The Year In Post-Truth, Day Four: Conflicting Stories at Standing Rock

From Facebook blackouts to fake check-ins to questions over water cannons versus fire hoses, the post-truth of the protests in North Dakota.

The Year In Post-Truth, Day Four: Conflicting Stories at Standing Rock
Dakota Access Pipe Line [Photo: Flickr user Carl Wycoff]

Oxford Dictionaries defines its official Word of the Year, post-truth, as “relating to or denoting circumstances in which objective facts are less influential in shaping public opinion than appeals to emotion and personal belief.” This month, we will briefly highlight each day a major moment from 2016 that most exemplifies the concept of post-truth. Many of these moments will, inevitably, pertain to our president-elect.

As 48.2% of the electorate spent the month of November mourning the prospects for the environment, their right to free speech, and their ability to express their beliefs without fear of violence from official state actors following the election of Donald Trump, the “water protectors” at Standing Rock who gathered to protest the Dakota Access Pipeline were already engaged in a struggle based around all of those things in the administration of his predecessor. The protests at Standing Rock, which began in April, took on an increased sense of urgency after November 8, though, and the “post-truths” began flying ever harder as the weather in North Dakota turned cold and authorities made a push to clear the protesters from the camp they established to demand that the pipeline not be routed through the Standing Rock Reservation.

The protests started after a proposed route for the Dakota Access Pipeline that ran near Bismarck, North Dakota, and crossed the Missouri River was rejected because it was close to residential areas and municipal water sources. It was re-routed by the Army Corps of Engineers to pass underneath the Missouri near the Standing Rock Indian Reservation–putting the Standing Rock Sioux Tribe’s water supply at risk in the event of a spill. Those protests went largely under-reported in the spring and summer, but as fall approached, interest in the ongoing demonstrations grew.

As interest grew, though, so too did the difficulty in discerning what the truth actually was. People who turned to Facebook for information were unable to see live video of arrests, after the site blocked the URL to prevent it from being shared (Facebook blamed an automated spam filter). Supporters of the protest took to the site to check in at Standing Rock from all over the world in an attempt to confuse police who they believed were using Facebook to monitor who was on the ground at the camp. Getting accurate information out of Standing Rock proved to be difficult even for the most seasoned vets–journalist Amy Goodman of Democracy Now! was arrested in September on riot charges (they were later dropped) after reporting from the scene, and at the time she went, none of the major U.S. news networks had sent a reporter of their own.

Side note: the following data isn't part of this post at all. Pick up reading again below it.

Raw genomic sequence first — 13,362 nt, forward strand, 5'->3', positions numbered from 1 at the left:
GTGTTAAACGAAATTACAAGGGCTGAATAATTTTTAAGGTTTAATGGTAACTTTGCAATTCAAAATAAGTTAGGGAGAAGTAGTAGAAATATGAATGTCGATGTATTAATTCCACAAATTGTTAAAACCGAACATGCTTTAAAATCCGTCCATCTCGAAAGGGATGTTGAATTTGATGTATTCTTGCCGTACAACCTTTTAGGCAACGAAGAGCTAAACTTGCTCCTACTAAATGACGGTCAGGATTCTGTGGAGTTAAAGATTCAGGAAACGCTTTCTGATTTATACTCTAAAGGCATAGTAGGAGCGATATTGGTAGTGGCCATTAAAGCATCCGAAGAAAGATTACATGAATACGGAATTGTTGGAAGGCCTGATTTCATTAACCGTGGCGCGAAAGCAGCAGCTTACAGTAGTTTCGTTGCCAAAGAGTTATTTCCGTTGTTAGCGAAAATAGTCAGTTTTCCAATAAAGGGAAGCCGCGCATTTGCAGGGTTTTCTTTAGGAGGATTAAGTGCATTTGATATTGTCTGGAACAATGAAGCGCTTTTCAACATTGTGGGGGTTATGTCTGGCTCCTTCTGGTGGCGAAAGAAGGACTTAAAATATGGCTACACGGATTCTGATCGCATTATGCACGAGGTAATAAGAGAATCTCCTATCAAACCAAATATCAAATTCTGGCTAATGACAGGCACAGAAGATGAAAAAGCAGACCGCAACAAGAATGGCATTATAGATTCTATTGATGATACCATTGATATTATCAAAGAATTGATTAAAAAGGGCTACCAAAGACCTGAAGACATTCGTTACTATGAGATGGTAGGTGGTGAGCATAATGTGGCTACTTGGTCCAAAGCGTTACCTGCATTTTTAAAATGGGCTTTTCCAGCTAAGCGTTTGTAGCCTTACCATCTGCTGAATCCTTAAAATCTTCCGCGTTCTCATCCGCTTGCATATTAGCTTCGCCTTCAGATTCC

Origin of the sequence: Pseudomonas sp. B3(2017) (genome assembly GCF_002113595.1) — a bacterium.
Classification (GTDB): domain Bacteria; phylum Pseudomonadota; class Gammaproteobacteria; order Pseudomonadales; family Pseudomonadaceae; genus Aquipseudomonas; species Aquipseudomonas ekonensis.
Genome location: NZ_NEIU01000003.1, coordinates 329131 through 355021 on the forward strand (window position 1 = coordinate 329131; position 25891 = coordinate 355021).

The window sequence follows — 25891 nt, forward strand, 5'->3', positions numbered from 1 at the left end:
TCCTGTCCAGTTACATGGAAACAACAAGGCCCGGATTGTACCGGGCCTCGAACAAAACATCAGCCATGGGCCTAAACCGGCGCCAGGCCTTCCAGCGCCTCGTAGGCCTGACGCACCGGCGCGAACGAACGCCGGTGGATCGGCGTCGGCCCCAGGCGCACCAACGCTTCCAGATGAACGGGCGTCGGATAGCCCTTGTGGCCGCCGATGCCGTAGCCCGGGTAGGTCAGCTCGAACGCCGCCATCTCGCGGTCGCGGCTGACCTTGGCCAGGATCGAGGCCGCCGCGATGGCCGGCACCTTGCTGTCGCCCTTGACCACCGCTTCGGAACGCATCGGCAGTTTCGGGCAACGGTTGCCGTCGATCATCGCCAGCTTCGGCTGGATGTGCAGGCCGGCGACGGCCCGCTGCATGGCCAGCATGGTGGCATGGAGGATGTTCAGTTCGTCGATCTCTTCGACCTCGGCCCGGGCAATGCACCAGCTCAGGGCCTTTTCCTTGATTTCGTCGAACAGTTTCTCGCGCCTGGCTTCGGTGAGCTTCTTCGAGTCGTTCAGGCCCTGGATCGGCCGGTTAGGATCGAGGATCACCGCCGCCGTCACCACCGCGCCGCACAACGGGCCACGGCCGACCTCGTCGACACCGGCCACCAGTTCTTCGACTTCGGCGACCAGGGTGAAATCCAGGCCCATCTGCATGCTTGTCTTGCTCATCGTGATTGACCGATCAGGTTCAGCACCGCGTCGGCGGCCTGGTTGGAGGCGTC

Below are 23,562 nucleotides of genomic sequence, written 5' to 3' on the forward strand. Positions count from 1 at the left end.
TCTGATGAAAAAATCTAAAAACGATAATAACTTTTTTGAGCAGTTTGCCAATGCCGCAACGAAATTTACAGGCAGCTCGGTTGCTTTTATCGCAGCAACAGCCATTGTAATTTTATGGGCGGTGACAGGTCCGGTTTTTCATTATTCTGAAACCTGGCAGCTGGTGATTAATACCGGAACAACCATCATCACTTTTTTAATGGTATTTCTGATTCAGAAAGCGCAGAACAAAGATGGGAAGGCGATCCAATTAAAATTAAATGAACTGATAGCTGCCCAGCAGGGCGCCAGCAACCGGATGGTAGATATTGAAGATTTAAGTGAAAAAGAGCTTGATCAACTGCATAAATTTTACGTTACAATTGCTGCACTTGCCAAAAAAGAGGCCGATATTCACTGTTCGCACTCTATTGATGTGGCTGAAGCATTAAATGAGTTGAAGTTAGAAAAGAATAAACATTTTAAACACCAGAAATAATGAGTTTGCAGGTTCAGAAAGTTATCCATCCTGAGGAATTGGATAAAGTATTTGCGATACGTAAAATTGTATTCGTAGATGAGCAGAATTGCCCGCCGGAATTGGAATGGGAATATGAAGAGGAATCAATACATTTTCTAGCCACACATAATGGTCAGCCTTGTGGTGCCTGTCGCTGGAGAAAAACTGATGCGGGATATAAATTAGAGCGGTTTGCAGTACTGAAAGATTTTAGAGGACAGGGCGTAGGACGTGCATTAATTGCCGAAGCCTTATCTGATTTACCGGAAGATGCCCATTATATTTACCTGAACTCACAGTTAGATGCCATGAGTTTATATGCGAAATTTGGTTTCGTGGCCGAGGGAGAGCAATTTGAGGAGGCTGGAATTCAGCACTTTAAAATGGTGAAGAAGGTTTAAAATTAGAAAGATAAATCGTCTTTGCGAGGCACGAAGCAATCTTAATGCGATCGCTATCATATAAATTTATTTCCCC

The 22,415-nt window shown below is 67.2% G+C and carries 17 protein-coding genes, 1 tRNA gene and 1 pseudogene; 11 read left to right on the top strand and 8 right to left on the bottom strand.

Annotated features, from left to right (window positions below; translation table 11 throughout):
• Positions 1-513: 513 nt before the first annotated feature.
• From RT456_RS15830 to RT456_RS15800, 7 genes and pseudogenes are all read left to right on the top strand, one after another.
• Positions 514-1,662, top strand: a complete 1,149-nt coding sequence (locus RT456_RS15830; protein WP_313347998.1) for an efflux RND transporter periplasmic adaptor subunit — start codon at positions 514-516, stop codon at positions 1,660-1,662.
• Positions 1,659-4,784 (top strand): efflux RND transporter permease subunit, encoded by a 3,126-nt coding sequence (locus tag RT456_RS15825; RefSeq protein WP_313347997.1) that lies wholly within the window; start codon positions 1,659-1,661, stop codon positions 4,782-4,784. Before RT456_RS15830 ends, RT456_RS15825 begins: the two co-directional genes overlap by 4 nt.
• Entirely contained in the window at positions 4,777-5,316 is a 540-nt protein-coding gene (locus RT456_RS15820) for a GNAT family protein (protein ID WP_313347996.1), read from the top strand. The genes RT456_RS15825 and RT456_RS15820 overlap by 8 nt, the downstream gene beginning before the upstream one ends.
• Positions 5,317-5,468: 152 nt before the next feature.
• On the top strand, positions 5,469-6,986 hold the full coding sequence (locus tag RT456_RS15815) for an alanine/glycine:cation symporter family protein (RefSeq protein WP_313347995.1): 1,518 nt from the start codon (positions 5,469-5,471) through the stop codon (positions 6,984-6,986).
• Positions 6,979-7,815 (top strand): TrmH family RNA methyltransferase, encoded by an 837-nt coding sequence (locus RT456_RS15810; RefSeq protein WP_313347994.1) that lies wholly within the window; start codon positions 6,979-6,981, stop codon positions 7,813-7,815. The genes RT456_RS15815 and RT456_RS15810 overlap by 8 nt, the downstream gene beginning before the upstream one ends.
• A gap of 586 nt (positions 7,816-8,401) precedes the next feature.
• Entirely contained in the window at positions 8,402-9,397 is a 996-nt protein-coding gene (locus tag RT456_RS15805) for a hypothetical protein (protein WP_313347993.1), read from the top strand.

A lack of access to good information is a hallmark of the post-truth age: When we don’t know what’s going on, it’s easy for bad facts to fill the void. In the case of Standing Rock, that translated to a distinctly curious interpretation of the Morton County Sheriff Department’s use of pressurized water on protesters in late November. Medical personnel on the site who treated people who suffered injuries called the delivery devices water cannons, while Sheriff Kyle Kirchmeier said they were “fire hoses”–and said that the water was “sprayed more as a mist” in order to “make sure to use it as a measure to help keep everybody safe.” Seventeen of the people the department attempted to keep safe by spraying them with water in freezing temperatures were taken to the hospital for hypothermia, and others suffered wounds from concussion grenades during the same standoff–which the department says it did not use.

Regardless, the post-truth attempt to redefine the situation in Standing Rock took a surprising turn in early December, when the Army Corps of Engineers decided not to grant a permit to the project to proceed along the route near the site. The aftermath of that news remains to be seen–within 24 hours, Energy Transfer Partners and Sunoco Logistics announced that they intended to proceed as planned regardless of the change from the Corps, which just means that there’s likely to be a lot more truth-sifting to be done around Standing Rock in 2017.

About the author

Dan Solomon lives in Austin with his wife and his dog. He's written about music for MTV and Spin, sports for Sports Illustrated, and pop culture for Vulture and the AV Club.

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